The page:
Summer is winding down and many schools are in a back in session as early as next week. If you are exercising a parenting plan with your child or children, that means your summer time sharing schedule is ending and your school year time sharing will begin. This often creates several problems for parents. Over the summer parents do not have to address the difficulties that the school year presents. Below are some of the problems I often see resulting from children going back to school and how to address them.
In contested parenting cases, the child’s school and school related activities is often a hot topic. Who takes the child to school? Who picks the child up from school? Who attends parent teacher conferences? Who does homework with the child? Who attends the sporting events, recitals, concerts, etc…? Often times the child’s teacher’s will be required to testify on these topics. In Florida we do not have the designation of primary or secondary parent. Under Florida law, there are two parents who will have a parenting plan established which sets forth a time sharing schedule for the child or children. Florida Statute 61.13 requires that when developing a parenting plan a designation of which parent will be responsible for school-related matters including the address to be used for school-boundary determination and registration be addressed. The parents can share the responsibility for forms and school related matters but only one parent’s address can be used for a school-boundary determination. Make sure an address is being used that is in the child’s best interests and is most beneficial to the child’s education experience.
Because their is no primary or secondary parent under Florida law, both parents have equal access to school forms, report cards, and can communicate with the child’s teachers. When I served as a Magistrate I often heard a parent say that they do not receive any information from the school, including report cards. When I asked why not, they blamed the other parent for not providing it to them. While there is a responsibility for parents to share information, it is not a legitimate excuse. Call the school, make sure you are on all the school forms for the child including the emergency contact forms. Request to be notified of all field trips. You are a parent, make sure the school knows it. Engage your child’s teacher early. Make sure she knows you are involved with your child’s education. Classrooms offer a wealth of information for parents online. Confirm you are set up to receive the informaiton. Doing so allows you to show that you are engaged with your child’s education and will assist you if face a Petition to Modify Parenting.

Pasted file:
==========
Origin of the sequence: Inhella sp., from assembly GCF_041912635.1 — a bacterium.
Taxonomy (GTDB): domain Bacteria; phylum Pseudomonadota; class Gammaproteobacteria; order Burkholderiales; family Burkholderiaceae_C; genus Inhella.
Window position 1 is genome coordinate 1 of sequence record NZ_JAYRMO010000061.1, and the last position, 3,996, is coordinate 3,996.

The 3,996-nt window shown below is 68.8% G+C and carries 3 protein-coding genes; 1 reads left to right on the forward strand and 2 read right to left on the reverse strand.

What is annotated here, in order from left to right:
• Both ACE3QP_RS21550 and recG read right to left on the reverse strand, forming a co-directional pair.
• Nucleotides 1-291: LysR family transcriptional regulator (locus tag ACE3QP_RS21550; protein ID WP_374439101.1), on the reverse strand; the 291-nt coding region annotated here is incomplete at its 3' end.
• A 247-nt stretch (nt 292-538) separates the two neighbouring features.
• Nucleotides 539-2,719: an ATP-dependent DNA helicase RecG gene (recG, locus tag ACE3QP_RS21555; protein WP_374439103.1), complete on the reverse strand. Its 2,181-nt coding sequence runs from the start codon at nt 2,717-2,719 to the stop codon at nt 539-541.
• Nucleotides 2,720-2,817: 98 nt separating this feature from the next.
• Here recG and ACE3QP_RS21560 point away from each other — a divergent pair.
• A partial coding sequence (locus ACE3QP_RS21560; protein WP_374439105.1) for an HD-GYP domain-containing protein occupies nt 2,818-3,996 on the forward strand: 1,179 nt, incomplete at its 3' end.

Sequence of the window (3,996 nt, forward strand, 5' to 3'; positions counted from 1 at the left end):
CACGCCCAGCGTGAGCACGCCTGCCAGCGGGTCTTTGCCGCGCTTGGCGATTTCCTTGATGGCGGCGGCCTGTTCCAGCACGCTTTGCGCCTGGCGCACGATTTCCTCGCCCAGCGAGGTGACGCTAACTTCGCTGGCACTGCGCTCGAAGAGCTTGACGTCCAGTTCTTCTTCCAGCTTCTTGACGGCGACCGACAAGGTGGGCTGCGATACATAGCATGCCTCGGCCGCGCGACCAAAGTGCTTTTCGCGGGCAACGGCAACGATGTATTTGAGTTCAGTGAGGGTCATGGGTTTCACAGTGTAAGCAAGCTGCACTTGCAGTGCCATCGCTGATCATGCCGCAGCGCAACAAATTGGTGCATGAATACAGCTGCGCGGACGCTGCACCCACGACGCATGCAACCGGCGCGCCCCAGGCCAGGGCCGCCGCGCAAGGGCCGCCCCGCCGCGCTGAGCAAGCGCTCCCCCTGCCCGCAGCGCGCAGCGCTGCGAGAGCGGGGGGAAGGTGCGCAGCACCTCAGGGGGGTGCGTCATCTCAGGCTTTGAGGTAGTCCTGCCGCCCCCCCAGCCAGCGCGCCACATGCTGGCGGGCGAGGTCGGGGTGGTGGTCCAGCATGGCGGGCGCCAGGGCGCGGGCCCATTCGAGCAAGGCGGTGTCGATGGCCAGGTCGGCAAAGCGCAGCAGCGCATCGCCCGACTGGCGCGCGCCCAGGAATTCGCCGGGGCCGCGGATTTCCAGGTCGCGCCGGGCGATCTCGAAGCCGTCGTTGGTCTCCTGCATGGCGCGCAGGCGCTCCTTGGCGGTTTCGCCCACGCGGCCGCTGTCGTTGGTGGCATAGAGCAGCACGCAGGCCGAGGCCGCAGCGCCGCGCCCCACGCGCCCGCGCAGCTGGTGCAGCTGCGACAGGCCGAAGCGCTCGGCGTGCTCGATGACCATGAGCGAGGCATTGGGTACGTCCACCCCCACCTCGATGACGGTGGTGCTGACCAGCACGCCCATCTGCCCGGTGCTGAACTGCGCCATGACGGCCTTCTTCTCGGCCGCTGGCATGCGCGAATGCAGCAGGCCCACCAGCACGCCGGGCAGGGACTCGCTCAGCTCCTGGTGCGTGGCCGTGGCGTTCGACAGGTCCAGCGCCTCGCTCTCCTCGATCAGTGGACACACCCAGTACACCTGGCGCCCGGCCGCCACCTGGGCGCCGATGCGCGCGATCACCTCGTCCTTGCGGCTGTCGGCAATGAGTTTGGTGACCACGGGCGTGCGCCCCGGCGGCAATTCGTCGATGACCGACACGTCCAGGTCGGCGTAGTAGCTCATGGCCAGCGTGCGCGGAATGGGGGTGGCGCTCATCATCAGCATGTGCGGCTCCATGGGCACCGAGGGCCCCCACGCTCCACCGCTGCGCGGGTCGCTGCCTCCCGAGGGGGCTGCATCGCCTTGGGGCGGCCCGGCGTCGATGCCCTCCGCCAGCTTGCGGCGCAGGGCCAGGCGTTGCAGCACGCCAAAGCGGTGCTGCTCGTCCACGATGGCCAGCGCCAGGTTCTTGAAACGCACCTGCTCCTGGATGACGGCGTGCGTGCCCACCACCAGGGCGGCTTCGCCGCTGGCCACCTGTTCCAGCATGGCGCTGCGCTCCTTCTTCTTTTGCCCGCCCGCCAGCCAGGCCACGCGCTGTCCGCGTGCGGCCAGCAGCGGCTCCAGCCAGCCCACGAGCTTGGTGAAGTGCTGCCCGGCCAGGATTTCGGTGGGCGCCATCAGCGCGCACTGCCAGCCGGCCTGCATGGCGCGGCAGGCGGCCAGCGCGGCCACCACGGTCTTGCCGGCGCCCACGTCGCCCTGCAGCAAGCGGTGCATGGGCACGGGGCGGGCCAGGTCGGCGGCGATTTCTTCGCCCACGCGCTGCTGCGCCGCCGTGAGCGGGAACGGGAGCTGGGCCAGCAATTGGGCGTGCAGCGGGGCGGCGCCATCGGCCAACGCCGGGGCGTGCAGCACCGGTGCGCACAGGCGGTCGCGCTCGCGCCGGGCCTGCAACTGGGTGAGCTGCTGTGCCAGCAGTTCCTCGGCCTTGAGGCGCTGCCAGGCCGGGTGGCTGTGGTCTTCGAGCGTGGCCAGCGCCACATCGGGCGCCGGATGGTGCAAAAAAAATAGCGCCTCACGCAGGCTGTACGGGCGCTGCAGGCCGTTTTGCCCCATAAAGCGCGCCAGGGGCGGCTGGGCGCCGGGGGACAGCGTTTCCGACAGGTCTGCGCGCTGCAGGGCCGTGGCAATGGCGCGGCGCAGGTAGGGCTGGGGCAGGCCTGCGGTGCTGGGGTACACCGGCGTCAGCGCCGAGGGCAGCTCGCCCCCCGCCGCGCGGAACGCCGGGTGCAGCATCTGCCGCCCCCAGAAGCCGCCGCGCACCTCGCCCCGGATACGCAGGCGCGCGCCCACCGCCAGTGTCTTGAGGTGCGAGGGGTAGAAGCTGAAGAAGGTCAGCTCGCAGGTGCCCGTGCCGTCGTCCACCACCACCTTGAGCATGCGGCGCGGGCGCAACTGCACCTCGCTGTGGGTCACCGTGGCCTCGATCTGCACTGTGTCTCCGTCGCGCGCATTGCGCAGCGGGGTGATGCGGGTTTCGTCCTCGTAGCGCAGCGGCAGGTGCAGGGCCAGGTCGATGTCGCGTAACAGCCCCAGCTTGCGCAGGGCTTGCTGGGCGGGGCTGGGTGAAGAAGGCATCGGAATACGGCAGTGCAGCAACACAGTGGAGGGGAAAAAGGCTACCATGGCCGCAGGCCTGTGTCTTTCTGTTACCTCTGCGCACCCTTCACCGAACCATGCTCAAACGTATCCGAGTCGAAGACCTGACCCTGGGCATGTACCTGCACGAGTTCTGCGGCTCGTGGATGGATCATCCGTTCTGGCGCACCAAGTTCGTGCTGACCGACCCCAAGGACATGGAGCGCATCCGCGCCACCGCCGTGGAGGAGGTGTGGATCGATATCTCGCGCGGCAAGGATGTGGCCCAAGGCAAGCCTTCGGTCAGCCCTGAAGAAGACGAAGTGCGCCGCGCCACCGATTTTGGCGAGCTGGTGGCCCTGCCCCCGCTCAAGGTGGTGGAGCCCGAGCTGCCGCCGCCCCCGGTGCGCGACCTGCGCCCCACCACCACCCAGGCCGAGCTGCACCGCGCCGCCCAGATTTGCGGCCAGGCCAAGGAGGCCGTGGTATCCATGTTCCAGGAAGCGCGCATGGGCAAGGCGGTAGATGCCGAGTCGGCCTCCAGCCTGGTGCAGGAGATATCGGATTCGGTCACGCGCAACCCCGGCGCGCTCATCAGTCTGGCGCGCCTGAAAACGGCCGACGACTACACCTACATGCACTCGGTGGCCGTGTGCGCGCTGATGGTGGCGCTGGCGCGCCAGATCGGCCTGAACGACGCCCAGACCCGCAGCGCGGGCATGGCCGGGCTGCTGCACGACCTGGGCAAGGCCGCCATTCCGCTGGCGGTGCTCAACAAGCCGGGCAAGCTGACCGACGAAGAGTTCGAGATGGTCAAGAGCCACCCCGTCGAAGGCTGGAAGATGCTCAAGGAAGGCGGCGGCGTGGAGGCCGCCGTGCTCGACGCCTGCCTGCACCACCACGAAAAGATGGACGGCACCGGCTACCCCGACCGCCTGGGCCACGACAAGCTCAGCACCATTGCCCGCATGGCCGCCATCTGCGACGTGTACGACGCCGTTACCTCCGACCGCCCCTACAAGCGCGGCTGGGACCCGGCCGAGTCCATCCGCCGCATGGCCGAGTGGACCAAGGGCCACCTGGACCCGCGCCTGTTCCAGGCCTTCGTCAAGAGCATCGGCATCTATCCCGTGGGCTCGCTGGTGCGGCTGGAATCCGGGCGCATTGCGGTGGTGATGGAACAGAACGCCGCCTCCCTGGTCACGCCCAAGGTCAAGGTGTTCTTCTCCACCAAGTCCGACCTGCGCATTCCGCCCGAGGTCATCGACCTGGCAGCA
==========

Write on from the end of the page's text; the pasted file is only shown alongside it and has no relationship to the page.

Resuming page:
The return to school also creates more expenses for the child. Expenses such as books, school fees, uniforms, field trips, enrollment in school activities, even lunch money. The basic rule of thumb is when the child is in your care, you pay for the child’s expenses such as lunch; which is actually the basis for a lot of litigation. It is best practice for parents to divide other expenses such as uniforms, tuition, books, or field trips independent of child support.
I can go on and on about the parenting difficulties that arise when children return to school. Just try to remember to keep your child first. A positive education experience in invaluable to your child. Their involvement in extracurricular activities can teach valuable life lessons and help develop extraorindary skills such as playing a musical insrument. Do not allow the difference with your child’s parent stifle your child’s development.
If you are having difficulties with parenting issues that have arisen, or if you are facing an action to modify your parenting schedule, contact Andrew Bokan at 239-822-9370 and we can fill you in on what you are facing.
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